COVID-19 ANXIETIES ARE DRIVING SIGNIFICANT CHANGES IN CONSUMER BEHAVIOR
As the world prepares to emerge from the pandemic’s profound disruption to normal life, our collective experience over the past year has imprinted on how we will behave going forward. Restrictions prompted by COVID-19 differed across the globe in their scope and severity. But consumers across the board have had to learn new behaviors and adopt new habits in their everyday lives.
Our ongoing study of changing consumer priorities has found that two-thirds of consumers are optimistic about a vaccine. But while many will go back to spending through familiar pre-pandemic mechanisms, others will not abandon behaviors learned during this period anytime soon. It is imperative for consumer companies to understand what has and is continuing to cause these permanent shifts.
People have been riddled with anxieties about finances and physical as well as mental health over the last year. Our study has found that consumers who have felt the most vulnerable are more likely to exhibit permanently changed habits. Significantly, the survey found that these consumers span all age groups, genders, income levels, and locations.
Mapped by the two main vulnerabilities—health (this includes mental and physical) and finances—consumer behaviors take on four distinct dimensions that companies must consider going forward in addition to traditional demographics. Continue reading to learn more about these behavioral dimensions.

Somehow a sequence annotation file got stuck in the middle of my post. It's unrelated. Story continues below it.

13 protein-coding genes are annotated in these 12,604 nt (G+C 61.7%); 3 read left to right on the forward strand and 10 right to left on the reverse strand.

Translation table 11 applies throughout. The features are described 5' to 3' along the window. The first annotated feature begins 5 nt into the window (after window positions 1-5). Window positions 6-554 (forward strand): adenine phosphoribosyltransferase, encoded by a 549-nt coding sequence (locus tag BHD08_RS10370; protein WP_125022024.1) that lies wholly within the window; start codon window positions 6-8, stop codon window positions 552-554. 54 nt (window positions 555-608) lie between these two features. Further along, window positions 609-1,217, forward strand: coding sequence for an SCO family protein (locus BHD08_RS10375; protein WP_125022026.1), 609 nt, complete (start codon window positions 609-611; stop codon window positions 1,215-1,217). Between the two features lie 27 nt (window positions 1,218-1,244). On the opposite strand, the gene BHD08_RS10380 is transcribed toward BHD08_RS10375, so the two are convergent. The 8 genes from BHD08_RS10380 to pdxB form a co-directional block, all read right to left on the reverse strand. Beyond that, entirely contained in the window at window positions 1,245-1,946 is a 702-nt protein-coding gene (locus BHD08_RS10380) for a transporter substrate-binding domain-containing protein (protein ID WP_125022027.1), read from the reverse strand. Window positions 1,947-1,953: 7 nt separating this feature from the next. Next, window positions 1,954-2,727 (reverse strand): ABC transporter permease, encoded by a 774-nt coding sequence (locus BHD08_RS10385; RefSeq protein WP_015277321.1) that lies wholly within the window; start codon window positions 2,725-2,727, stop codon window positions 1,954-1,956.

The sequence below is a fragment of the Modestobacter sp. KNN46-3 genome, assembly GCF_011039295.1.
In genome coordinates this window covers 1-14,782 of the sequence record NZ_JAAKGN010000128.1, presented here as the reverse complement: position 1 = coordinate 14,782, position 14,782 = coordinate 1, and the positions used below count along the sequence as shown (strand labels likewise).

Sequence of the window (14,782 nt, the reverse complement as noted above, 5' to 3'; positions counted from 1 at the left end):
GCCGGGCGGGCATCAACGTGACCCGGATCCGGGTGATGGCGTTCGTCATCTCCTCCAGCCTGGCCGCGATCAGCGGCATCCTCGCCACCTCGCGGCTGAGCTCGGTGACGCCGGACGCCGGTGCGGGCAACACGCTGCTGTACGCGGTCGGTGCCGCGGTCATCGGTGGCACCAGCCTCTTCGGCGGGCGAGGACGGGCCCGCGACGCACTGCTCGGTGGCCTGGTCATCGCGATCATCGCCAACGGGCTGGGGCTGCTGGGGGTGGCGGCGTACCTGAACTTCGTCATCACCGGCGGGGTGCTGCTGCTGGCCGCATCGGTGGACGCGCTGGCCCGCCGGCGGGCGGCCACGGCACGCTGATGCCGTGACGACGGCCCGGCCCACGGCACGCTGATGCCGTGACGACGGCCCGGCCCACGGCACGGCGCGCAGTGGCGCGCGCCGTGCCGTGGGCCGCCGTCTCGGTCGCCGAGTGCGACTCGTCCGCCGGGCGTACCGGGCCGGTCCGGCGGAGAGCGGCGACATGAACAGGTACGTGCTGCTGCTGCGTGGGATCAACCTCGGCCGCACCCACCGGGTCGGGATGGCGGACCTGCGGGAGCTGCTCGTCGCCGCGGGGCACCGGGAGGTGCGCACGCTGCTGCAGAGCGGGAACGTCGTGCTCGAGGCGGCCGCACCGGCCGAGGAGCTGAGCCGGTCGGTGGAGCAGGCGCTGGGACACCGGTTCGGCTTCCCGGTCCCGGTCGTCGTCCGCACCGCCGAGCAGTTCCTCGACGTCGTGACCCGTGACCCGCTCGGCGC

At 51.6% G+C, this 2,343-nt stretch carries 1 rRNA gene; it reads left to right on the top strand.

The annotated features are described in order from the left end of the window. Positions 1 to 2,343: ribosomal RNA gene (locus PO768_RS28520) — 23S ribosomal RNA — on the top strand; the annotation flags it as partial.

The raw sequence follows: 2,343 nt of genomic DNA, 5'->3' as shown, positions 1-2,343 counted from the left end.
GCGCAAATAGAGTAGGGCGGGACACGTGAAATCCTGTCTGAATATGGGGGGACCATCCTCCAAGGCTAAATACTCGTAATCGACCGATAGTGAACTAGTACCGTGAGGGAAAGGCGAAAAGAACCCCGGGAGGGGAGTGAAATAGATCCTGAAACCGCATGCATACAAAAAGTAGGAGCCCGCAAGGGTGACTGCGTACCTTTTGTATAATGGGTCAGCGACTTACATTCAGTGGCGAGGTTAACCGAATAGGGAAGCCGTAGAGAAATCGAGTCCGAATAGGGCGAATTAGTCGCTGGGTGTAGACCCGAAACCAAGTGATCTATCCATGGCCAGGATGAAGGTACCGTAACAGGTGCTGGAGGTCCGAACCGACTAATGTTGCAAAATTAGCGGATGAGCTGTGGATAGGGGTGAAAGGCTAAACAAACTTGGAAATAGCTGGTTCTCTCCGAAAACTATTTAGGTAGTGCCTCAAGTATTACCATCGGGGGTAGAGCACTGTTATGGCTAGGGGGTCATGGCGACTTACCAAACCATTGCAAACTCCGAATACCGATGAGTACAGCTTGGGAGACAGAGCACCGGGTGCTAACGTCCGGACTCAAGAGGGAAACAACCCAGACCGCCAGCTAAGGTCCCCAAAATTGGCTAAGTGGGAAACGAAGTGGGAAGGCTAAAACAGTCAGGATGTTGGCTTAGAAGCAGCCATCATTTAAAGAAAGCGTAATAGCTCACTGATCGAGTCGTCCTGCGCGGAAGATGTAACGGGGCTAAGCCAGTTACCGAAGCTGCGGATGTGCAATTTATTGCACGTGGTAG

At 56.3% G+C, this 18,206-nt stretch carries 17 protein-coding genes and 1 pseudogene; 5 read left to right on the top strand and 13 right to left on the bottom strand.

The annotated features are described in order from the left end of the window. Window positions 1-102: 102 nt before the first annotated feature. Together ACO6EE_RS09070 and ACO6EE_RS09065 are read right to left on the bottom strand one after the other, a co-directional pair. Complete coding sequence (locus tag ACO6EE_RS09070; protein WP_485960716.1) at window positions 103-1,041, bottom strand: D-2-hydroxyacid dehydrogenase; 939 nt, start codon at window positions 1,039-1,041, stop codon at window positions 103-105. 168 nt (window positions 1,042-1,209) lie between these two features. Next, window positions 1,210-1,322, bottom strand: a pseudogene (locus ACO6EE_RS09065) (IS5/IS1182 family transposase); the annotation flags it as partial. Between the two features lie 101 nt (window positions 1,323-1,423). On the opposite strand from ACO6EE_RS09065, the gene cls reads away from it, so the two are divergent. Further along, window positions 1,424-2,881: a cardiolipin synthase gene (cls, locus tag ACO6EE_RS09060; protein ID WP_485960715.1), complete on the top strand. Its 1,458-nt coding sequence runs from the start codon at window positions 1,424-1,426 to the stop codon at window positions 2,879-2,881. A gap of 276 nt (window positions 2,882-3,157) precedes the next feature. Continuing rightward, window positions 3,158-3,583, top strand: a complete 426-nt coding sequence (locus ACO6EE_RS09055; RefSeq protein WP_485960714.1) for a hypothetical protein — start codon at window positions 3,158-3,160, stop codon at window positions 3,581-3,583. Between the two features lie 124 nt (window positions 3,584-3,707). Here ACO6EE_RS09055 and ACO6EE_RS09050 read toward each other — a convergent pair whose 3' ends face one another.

Latest report: Changing Consumer Priorities Study (H2 2021)
Spending spikes around the globe are only telling a partial story of the pandemic-hardened consumer
COVID-19 forced all of us to press pause on longstanding purchase patterns and ascertain how to prioritize going forward. According to AlixPartners research, 44% of consumers around the globe say their buying habits, motivations, and patterns have changed forever. As we continue transitioning into the post-pandemic world, we will increasingly see the rise of the more intentional consumer. The intentional consumer does not necessarily spend less – but is much more deliberate about how and where to spend.
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